Google auto-detects your whereabouts to get local search results

Steve Phelps
October 30, 2017

According to a blog post, the choice of country service will no longer be indicated by domain - you'll be served the country service that corresponds to your location. "By default, you'll now automatically be served the appropriate country service without seeing a change in Google's ccTLD", the report said on Friday. This is emphasized in the case of travelers, where users will automatically get local results for the country they're visiting, and then return to seeing results based on their home when they return.

Until now, people have used country-specific domains to receive Google search results optimized for that particular region. Now, your location dictates the kind of results you'll get - you could go to google.com.au, for instance, but if you're in New Zealand, you'll still get search results tailored for your current whereabouts. The "change" will be blocking users from getting results from different regions.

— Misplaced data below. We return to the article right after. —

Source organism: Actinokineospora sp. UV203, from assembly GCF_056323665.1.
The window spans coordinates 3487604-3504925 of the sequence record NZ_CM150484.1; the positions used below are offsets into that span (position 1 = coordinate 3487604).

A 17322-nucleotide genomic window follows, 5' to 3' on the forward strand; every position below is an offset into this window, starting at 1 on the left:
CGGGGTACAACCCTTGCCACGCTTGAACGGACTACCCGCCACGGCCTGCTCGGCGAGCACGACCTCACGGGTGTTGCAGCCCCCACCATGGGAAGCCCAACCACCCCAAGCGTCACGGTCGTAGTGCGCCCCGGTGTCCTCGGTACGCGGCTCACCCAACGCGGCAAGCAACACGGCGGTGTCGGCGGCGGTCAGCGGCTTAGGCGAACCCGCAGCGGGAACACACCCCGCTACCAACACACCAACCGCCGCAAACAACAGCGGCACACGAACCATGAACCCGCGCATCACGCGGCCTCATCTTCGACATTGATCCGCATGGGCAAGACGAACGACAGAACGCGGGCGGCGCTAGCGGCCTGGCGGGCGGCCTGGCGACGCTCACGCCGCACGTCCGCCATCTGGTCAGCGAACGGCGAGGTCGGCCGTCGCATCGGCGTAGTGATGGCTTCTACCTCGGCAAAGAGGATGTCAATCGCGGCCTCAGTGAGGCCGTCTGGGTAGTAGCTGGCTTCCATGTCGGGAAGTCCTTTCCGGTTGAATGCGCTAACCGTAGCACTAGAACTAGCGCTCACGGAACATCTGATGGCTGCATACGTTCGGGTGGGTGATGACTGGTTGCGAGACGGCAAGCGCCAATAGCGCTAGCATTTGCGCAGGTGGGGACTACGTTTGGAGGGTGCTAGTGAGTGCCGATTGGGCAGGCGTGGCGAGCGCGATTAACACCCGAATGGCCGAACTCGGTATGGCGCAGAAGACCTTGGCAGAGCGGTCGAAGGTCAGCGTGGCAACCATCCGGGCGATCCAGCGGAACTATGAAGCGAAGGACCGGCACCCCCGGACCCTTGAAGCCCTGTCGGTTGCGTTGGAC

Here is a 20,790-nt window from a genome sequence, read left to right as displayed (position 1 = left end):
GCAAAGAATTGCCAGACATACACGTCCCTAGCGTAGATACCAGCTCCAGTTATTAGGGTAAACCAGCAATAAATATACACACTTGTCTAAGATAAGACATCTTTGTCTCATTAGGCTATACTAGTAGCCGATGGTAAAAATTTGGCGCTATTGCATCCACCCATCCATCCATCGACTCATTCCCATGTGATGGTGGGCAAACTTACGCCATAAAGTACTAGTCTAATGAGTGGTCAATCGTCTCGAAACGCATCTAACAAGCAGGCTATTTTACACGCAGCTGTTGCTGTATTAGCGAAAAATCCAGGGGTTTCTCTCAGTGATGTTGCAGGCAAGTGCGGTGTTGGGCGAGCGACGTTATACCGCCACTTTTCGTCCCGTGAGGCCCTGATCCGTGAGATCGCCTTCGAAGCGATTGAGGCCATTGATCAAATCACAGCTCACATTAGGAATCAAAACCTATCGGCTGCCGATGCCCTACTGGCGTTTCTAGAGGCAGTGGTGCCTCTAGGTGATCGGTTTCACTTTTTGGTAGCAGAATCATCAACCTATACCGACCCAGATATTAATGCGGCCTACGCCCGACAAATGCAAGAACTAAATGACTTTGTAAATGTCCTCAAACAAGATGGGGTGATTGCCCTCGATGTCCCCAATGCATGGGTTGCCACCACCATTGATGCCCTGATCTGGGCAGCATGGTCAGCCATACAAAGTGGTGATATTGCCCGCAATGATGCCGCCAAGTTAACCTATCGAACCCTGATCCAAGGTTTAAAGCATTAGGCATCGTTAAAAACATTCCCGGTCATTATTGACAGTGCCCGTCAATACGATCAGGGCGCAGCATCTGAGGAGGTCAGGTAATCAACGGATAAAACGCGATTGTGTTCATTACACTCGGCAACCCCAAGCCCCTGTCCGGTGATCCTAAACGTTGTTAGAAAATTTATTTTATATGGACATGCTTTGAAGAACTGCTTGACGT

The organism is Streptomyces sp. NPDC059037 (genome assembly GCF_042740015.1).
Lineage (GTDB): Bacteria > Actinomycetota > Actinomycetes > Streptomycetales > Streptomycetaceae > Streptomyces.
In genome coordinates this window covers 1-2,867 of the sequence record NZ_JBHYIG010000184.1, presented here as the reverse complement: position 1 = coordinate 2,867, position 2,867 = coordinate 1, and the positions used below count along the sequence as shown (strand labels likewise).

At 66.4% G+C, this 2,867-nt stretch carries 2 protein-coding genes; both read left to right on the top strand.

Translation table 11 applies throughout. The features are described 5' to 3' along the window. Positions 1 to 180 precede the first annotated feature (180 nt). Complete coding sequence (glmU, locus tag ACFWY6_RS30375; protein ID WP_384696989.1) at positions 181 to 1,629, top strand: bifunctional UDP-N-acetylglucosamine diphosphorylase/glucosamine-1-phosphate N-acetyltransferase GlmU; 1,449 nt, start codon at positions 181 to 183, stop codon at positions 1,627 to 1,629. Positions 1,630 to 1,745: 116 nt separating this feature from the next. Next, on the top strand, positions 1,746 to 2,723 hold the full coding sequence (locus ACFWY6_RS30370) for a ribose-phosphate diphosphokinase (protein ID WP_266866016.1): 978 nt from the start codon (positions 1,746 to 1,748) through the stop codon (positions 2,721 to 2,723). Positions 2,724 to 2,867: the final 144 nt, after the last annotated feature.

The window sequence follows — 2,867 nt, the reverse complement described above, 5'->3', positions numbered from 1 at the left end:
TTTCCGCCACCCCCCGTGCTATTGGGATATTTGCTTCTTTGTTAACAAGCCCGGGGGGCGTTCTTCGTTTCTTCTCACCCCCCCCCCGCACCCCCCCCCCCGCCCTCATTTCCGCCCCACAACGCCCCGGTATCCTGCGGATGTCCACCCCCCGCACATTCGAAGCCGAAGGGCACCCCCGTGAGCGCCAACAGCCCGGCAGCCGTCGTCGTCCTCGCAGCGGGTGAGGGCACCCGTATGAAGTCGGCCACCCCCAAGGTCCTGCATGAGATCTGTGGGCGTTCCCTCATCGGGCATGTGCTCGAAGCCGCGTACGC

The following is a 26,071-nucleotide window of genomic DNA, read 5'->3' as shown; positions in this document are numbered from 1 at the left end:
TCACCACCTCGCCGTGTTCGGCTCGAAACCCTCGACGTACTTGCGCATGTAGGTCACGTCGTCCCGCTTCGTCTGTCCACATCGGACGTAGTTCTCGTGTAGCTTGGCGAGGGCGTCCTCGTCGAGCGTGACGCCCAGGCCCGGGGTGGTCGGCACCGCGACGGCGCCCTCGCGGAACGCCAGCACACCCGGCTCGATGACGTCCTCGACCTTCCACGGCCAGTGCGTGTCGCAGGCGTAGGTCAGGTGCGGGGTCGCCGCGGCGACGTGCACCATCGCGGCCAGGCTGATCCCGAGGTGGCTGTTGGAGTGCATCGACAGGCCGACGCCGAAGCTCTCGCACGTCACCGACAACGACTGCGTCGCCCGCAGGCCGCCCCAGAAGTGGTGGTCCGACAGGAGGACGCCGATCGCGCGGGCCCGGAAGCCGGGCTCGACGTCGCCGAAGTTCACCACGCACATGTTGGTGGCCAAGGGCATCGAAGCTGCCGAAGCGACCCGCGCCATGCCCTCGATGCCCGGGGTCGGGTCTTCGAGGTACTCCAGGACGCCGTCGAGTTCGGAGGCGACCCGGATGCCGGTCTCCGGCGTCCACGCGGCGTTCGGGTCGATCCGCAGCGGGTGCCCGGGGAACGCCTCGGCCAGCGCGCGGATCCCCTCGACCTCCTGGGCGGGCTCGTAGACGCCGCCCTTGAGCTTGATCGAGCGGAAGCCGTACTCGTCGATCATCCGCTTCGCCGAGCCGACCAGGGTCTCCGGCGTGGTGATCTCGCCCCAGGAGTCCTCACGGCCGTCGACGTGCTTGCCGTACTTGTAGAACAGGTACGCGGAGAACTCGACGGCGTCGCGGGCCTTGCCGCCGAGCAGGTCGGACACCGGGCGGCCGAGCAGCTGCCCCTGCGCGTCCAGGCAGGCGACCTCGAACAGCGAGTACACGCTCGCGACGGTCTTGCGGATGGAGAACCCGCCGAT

This change will shadow all the platforms - Desktop, web, app and mobile web.

Sony announces new midrange Xperia R1 Plus, Xperia R1 in India
For connectivity, these phones offer options of 4G VoLTE, Wi-Fi 802.11 b/g/n, Bluetooth 4.2, GPS + GLONASS, USB Type-C. Both the devices come in Black and Silver color options and will be available starting November 10th.

Well, if you travel a lot and this news has you troubled, we have a solution for you.

For example, earlier people use google.com for the USA search results, Google.co.uk for England and Google.co.jp for Japan but there will not any use of moving to different domains from now. In a quest to make searches "more local and relevant", the California-based company has replaced country code top-level domain (ccTLD) with the location as the basis to provide search results.

Kao has noted that this update will only modify the way Google Search and Maps services are labeled, adding that "it will not affect the way these products work, nor will it change how we handle obligations under national law". For example, search results from google.co.uk would be focused on the United Kingdom.

Other reports by

Discuss This Article

FOLLOW OUR NEWSPAPER